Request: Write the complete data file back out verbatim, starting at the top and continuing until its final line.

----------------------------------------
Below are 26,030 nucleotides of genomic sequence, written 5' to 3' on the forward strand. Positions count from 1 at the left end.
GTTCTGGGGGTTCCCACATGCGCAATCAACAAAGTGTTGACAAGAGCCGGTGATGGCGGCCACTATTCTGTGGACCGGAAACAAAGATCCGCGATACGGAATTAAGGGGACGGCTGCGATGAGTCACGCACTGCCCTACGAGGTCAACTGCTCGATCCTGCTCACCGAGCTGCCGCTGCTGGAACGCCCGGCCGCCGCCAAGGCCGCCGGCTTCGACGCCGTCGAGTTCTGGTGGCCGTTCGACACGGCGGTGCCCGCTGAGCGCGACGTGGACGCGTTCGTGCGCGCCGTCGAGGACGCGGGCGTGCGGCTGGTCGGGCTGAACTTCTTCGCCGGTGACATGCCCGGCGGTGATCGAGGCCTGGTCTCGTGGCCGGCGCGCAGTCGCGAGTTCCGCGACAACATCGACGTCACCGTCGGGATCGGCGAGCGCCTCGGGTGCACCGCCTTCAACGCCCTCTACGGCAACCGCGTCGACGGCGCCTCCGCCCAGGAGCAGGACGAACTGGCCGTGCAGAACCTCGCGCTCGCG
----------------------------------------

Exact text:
Below are 26,030 nucleotides of genomic sequence, written 5' to 3' on the forward strand. Positions count from 1 at the left end.
GTTCTGGGGGTTCCCACATGCGCAATCAACAAAGTGTTGACAAGAGCCGGTGATGGCGGCCACTATTCTGTGGACCGGAAACAAAGATCCGCGATACGGAATTAAGGGGACGGCTGCGATGAGTCACGCACTGCCCTACGAGGTCAACTGCTCGATCCTGCTCACCGAGCTGCCGCTGCTGGAACGCCCGGCCGCCGCCAAGGCCGCCGGCTTCGACGCCGTCGAGTTCTGGTGGCCGTTCGACACGGCGGTGCCCGCTGAGCGCGACGTGGACGCGTTCGTGCGCGCCGTCGAGGACGCGGGCGTGCGGCTGGTCGGGCTGAACTTCTTCGCCGGTGACATGCCCGGCGGTGATCGAGGCCTGGTCTCGTGGCCGGCGCGCAGTCGCGAGTTCCGCGACAACATCGACGTCACCGTCGGGATCGGCGAGCGCCTCGGGTGCACCGCCTTCAACGCCCTCTACGGCAACCGCGTCGACGGCGCCTCCGCCCAGGAGCAGGACGAACTGGCCGTGCAGAACCTCGCGCTCGCG